Bur vs Drill - What's the difference?

bur | drill |

As nouns the difference between bur and drill

is that bur is a rough, prickly husk around the seeds or fruit of some plants while drill is a tool used to remove material so as to create a hole, typically by plunging a rotating cutting bit into a stationary workpiece.

As a verb drill is

to create (a hole) by removing material with a drill tool.

Other Comparisons: What's the difference?



Alternative forms

* burr


(en noun)
  • A rough, prickly husk around the seeds or fruit of some plants.
  • Any of several plants having such husks.
  • A rotary cutting implement having a selection of variously shaped heads.
  • (small piece of material)
  • Anagrams

    * ----



    Etymology 1

    From (etyl)


    (en verb)
  • To create (a hole) by removing material with a (tool).
  • Drill a small hole to start the screw in the right direction.
  • To practice, especially in a military context.
  • They drilled daily to learn the routine exactly.
  • (ergative) To cause to drill (practice); to train in military arts.
  • The sergeant was up by 6:00 every morning, drilling his troops.
  • * Macaulay
  • He [Frederic the Great] drilled his people, as he drilled his grenadiers.
  • To repeat an idea frequently in order to encourage someone to remember it.
  • The instructor drilled into us the importance of reading the instructions.
  • To investigate or examine something in more detail or at a different level
  • Drill deeper and you may find the underlying assumptions faulty.
  • To hit or kick with a lot of power.
  • * 2006 , Joe Coon, The Perfect Game ,
  • He did get their attention when he drilled the ball dead center into the hole for an opening birdie.
  • * 2007 , Craig Cowell, Muddy Sunday ,
  • Without compromising he drilled the ball home, leaving Dynamos' ill-fated keeper diving for fresh air.
  • * {{quote-news
  • , year=2010 , date=December 29 , author=Chris Whyatt , title=Chelsea 1 - 0 Bolton , work=BBC citation , page= , passage=Bolton were then just inches from taking the lead, but the dangerous-looking Taylor drilled just wide after picking up a loose ball following Jose Bosingwa's poor attempted clearance.}}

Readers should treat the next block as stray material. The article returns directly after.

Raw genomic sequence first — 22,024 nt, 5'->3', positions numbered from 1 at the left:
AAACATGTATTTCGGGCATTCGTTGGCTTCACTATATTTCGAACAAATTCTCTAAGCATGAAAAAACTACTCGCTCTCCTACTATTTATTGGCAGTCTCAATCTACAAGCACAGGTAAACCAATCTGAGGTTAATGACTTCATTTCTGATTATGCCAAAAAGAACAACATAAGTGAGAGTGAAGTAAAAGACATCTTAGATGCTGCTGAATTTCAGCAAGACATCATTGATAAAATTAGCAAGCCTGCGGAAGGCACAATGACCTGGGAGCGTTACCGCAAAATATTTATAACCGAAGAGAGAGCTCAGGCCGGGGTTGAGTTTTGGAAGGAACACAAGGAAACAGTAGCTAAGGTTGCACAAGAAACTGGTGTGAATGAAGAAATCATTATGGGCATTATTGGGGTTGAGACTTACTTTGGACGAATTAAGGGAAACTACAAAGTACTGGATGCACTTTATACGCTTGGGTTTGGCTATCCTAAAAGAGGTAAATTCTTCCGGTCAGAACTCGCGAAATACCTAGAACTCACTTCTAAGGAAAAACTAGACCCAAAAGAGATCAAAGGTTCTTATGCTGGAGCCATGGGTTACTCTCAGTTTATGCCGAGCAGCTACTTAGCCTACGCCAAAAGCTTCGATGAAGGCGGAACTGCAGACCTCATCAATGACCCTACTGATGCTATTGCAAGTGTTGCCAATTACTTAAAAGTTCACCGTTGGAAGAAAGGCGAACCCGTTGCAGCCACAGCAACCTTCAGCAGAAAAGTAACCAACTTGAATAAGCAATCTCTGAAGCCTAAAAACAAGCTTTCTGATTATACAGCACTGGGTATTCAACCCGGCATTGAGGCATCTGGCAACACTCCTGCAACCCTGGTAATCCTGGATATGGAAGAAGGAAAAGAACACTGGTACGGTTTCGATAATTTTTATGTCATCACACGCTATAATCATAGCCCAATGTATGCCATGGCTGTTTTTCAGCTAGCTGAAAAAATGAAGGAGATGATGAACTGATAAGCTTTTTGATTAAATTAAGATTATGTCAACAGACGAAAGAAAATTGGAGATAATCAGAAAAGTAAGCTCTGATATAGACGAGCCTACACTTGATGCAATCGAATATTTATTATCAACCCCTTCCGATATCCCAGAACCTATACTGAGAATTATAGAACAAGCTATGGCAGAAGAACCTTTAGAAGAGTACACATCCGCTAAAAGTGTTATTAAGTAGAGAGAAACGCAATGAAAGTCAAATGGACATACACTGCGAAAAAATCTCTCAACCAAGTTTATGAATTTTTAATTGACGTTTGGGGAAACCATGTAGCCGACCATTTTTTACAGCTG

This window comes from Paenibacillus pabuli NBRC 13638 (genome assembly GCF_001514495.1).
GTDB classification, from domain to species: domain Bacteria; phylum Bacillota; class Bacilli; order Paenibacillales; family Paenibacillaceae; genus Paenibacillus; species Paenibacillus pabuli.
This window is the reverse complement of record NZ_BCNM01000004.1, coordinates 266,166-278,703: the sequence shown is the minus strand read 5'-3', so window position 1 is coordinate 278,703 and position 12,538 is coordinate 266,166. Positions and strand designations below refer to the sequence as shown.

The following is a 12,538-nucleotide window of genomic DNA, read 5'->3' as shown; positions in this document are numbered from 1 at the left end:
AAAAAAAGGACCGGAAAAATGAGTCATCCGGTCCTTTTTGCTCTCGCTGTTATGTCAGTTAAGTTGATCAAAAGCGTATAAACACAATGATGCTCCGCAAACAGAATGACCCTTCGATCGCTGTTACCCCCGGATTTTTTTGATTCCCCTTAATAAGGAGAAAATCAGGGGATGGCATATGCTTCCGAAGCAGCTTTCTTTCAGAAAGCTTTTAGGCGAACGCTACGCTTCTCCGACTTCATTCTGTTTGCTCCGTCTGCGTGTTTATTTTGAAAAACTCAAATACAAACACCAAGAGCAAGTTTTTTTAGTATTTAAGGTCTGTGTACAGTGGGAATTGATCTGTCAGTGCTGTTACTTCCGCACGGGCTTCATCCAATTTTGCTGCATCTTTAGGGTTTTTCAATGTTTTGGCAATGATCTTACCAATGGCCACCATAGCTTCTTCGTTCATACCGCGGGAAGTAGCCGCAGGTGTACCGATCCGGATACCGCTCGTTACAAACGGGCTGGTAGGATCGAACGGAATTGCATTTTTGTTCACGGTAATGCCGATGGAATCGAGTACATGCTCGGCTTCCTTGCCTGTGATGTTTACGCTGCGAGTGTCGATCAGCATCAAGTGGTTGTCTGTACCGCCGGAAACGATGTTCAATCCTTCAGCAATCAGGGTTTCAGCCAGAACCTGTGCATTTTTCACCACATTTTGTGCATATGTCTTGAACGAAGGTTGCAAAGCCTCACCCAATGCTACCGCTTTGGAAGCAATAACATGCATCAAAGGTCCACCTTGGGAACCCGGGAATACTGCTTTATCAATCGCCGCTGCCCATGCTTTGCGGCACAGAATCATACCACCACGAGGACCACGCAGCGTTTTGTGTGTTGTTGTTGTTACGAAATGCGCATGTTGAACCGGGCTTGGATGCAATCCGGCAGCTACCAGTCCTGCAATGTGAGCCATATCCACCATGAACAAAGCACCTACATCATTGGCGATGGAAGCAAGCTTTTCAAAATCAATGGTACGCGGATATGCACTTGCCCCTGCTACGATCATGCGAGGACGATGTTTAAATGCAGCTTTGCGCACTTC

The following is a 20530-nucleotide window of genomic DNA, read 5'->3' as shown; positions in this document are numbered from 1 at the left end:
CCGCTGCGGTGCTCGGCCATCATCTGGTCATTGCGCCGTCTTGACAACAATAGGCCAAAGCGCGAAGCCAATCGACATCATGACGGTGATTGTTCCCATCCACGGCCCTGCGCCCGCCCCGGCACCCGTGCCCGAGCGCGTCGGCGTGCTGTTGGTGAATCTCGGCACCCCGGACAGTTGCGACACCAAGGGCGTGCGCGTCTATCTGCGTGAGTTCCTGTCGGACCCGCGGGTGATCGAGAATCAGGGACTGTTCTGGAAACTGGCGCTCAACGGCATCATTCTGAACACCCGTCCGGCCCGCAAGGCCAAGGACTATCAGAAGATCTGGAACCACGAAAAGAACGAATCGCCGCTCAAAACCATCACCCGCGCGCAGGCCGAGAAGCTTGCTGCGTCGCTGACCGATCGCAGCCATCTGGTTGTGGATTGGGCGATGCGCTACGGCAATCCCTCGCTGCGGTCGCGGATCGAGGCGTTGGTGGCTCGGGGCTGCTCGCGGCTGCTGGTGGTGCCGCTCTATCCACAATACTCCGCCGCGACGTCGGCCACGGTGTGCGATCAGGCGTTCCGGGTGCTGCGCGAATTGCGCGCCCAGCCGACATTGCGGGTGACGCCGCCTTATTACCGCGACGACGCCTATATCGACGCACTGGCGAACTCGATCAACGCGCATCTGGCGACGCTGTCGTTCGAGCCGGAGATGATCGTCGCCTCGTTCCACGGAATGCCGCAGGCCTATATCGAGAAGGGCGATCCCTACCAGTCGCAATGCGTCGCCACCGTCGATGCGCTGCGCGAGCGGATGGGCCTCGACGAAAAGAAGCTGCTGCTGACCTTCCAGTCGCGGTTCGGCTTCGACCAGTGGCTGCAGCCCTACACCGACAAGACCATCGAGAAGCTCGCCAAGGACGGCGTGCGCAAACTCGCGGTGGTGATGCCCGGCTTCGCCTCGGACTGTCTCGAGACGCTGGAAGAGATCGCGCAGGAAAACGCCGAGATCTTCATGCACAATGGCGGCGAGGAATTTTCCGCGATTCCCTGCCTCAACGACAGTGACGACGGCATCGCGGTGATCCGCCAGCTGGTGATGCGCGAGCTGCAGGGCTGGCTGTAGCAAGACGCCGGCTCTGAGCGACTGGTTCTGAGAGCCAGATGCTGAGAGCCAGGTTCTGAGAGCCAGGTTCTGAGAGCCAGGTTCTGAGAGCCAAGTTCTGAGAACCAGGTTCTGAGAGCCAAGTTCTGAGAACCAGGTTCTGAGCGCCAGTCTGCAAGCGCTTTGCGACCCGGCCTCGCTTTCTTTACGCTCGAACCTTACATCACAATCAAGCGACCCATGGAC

• (slang, vulgar) To have sexual intercourse with; to penetrate.
  • Is this going to take long? I've got a hot date to drill the flautist at the symphony tonight.'' - Brian Griffin, ''
  • To cause to flow in drills or rills or by trickling; to drain by trickling.
  • waters drilled through a sandy stratum
  • To sow (seeds) by dribbling them along a furrow or in a row.
  • (obsolete) To entice or allure; to decoy; with on .
  • * Addison
  • She drilled him on to five-and-fifty, and will drop him in his old age
  • (obsolete) To cause to slip or waste away by degrees.
  • * Jonathan Swift
  • This accident hath drilled away the whole summer.


    (en noun)
  • A tool used to remove material so as to create a hole, typically by plunging a rotating cutting bit into a stationary workpiece.
  • The portion of a drilling tool that drives the bit.
  • An agricultural implement for making holes for sowing seed, and sometimes so formed as to contain seeds and drop them into the hole made.
  • A light furrow or channel made to put seed into, when sowing.
  • A row of seed sown in a furrow.
  • An activity done as an exercise or practice (especially a military exercise).
  • * , chapter=7
  • , title= Mr. Pratt's Patients , passage=“[…] if you call my duds a ‘livery’ again there'll be trouble. It's bad enough to go around togged out like a life saver on a drill day, but I can stand that 'cause I'm paid for it. What I won't stand is to have them togs called a livery. […]”}}
  • (obsolete) A small trickling stream; a rill.
  • * Sandys
  • Springs through the pleasant meadows pour their drills .
  • Any of several molluscs, of the genus , that drill holes in the shells of other animals.
  • (Ocenebrinae)
    Derived terms
    * dental drill * dentist's drill * drill barrow * drill bow * drill harrow * drill plough, drill plow * drill sergeant

    Etymology 2

    Probably of African origin; compare mandrill.


    (en noun)
  • An Old World monkey of West Africa, , similar in appearance to the mandrill, but lacking the colorful face.
  • Etymology 3

    From (etyl) .


    (en noun)
  • A strong, durable cotton fabric with a strong bias (diagonal) in the weave.
  • Derived terms
    * (l), (l)
    * (l)